Engström, Marie-Louise
    Centre for Clinical Research, Uppsala University, Västmanland County Hospital, Västerås, Sweden.
    Thulesius, Hans
    Department of Clinical Sciences Malmö, Division of Family medicine, Lund University, R&D, Kronoberg County Council, Växjö, Sweden .
    Waiting management at the emergency department - a grounded theory study2013Ingår i: BMC Health Services Research, ISSN 1472-6963, E-ISSN 1472-6963, Vol. 13, nr 95Artikel i tidskrift (Refereegranskat)
    Abstract [en]

    Background

    An emergency department (ED) should offer timely care for acutely ill or injured persons that require the attention of specialized nurses and physicians. This study was aimed at exploring what is actually going on at an ED.

    Methods

    Qualitative data was collected 2009 to 2011 at one Swedish ED (ED1) with 53.000 yearly visits serving a population of 251.000. Constant comparative analysis according to classic grounded theory was applied to both focus group interviews with ED1 staff, participant observation data, and literature data. Quantitative data from ED1 and two other Swedish EDs were later analyzed and compared with the qualitative data.

    Results

    The main driver of the ED staff in this study was to reduce non-acceptable waiting. Signs of non-acceptable waiting are physical densification, contact seeking, and the emergence of critical situations. The staff reacts with frustration, shame, and eventually resignation when they cannot reduce non-acceptable waiting. Waiting management resolves the problems and is done either by reducing actual waiting time by increasing throughput of patient flow through structure pushing and shuffling around patients, or by changing the experience of waiting by calming patients and feinting maneuvers to cover up.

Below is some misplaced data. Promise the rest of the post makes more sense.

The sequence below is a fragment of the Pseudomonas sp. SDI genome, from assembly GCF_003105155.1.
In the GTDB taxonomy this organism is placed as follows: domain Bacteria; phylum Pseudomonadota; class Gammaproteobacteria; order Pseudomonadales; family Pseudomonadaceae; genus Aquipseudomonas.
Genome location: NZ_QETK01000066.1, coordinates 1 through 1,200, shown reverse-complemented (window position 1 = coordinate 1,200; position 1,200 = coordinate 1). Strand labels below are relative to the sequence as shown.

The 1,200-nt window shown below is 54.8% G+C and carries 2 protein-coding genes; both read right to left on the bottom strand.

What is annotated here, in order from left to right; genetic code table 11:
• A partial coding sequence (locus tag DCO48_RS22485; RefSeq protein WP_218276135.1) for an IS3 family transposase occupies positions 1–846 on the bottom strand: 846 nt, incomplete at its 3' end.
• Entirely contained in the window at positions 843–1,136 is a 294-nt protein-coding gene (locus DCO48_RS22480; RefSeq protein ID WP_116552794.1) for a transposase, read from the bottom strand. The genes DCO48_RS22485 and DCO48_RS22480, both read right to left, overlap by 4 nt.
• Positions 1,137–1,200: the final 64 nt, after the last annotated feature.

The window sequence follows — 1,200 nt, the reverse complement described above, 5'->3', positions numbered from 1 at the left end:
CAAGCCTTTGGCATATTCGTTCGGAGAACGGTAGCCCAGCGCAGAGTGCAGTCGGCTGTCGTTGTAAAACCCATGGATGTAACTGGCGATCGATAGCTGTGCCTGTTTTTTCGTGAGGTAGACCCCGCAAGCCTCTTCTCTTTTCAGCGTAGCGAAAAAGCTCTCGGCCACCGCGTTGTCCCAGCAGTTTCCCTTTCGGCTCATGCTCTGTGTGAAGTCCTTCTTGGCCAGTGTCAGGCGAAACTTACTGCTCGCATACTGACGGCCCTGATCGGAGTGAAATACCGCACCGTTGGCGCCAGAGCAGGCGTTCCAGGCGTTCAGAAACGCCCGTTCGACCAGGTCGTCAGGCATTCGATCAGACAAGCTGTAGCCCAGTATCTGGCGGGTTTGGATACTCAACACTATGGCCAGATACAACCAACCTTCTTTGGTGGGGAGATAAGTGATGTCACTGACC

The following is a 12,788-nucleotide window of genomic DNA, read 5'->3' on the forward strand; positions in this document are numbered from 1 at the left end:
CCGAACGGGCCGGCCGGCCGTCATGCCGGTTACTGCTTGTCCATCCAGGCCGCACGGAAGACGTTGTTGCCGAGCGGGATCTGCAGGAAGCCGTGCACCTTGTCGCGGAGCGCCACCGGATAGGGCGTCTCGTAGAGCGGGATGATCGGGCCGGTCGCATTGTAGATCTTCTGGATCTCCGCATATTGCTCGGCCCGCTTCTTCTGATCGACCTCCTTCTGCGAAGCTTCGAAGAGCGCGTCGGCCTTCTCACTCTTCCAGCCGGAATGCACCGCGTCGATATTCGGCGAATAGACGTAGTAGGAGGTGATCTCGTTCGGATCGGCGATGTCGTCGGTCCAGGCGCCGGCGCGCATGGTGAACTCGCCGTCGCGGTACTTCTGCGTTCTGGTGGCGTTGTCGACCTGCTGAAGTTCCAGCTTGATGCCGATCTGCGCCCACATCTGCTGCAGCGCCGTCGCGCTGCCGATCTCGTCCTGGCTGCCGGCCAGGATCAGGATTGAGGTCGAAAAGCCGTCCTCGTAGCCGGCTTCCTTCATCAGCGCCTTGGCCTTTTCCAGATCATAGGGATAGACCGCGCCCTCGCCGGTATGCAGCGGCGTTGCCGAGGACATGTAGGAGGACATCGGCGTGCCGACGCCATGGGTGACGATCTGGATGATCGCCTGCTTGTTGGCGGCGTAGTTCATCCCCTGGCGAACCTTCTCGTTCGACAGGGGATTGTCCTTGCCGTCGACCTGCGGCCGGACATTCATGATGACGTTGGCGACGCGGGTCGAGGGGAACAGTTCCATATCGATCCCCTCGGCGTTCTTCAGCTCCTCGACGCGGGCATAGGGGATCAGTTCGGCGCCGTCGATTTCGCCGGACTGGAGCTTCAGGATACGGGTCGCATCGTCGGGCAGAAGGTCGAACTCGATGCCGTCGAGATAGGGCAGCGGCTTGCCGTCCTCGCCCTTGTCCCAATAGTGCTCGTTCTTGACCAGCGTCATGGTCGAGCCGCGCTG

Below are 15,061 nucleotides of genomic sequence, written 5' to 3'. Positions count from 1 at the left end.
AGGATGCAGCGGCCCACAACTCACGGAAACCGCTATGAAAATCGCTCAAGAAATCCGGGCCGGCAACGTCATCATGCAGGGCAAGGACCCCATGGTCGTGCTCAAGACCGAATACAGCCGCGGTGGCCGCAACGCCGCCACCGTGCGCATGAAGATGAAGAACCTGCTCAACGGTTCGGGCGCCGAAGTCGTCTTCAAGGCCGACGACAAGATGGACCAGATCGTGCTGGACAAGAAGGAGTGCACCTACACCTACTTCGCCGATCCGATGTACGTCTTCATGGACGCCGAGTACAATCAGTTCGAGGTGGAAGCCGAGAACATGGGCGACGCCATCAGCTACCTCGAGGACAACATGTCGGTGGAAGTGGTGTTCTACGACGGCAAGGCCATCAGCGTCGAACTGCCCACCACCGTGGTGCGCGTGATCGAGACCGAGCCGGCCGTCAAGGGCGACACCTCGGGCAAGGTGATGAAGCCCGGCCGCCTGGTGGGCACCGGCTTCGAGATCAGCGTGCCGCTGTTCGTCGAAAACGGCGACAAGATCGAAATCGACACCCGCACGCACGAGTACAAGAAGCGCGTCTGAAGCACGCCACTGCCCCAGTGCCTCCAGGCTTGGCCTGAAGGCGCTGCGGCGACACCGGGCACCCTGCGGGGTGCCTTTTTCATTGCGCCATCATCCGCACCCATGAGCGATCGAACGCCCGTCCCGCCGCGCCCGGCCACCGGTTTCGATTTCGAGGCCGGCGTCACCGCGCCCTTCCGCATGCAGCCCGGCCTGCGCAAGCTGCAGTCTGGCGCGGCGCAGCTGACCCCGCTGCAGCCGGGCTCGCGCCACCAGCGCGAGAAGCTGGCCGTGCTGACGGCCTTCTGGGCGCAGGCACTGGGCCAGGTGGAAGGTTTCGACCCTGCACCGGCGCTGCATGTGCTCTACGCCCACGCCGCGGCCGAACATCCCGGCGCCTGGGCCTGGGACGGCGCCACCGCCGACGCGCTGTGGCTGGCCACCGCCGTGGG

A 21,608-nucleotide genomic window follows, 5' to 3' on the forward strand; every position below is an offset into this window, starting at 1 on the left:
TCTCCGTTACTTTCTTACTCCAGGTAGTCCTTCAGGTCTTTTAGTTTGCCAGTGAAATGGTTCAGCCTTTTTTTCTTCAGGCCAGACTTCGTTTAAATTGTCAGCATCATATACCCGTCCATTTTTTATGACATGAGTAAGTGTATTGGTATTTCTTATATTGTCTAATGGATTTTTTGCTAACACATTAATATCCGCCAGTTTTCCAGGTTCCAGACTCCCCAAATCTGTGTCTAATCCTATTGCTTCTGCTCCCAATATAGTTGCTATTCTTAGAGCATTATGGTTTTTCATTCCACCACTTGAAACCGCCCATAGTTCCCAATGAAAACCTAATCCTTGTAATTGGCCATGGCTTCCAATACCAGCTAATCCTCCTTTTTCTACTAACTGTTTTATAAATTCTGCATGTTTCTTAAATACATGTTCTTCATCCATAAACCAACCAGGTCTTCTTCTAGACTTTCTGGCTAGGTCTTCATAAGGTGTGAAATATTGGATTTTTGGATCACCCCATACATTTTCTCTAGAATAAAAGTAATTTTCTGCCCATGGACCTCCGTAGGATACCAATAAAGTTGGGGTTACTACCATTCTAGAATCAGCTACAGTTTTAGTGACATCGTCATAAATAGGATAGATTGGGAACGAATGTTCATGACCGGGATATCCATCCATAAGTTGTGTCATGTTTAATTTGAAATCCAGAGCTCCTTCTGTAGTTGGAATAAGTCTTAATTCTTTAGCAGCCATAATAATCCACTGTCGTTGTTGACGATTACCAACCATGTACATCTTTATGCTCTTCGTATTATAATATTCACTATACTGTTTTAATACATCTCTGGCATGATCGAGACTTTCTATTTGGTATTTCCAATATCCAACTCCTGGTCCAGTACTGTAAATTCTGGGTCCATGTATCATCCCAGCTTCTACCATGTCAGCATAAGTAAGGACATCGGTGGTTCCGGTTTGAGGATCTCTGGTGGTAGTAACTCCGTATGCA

Conclusion

    To manage non-acceptable waiting is a driving force behind much of the staff behavior at an ED. Waiting management is done either by increasing throughput of patient flow or by changing the waiting experience.

  • 3.
    Finbråten, Hanne Søberg
    et al.
    Karlstads universitet, Fakulteten för hälsa, natur- och teknikvetenskap (from 2013), Institutionen för hälsovetenskaper (from 2013). Inland Norway University of Applied Sciences.
    Wilde-Larsson, Bodil
    Karlstads universitet, Fakulteten för hälsa, natur- och teknikvetenskap (from 2013), Institutionen för hälsovetenskaper (from 2013). Inland Norway University of Applied Sciences, Norway.
    Nordström, Gun
    Inland Norway University of Applied Sciences, Norway.
    Pettersen, Kjell Sverre
    Oslo Metropolitan Universitet, Norway.
    Trollvik, Anne
    Inland Norway University, Norway.
    Guttersrud, Öystein
    University of Oslo, Norway.
    Establishing the HLS-Q12 short version of the European Health Literacy Survey Questionnaire: Latent trait analyses using Rasch modelling and confirmatory factor modelling2018Ingår i: BMC Health Services Research, ISSN 1472-6963, E-ISSN 1472-6963, Vol. 18, nr 506Artikel i tidskrift (Övrigt vetenskapligt)
    Abstract [en]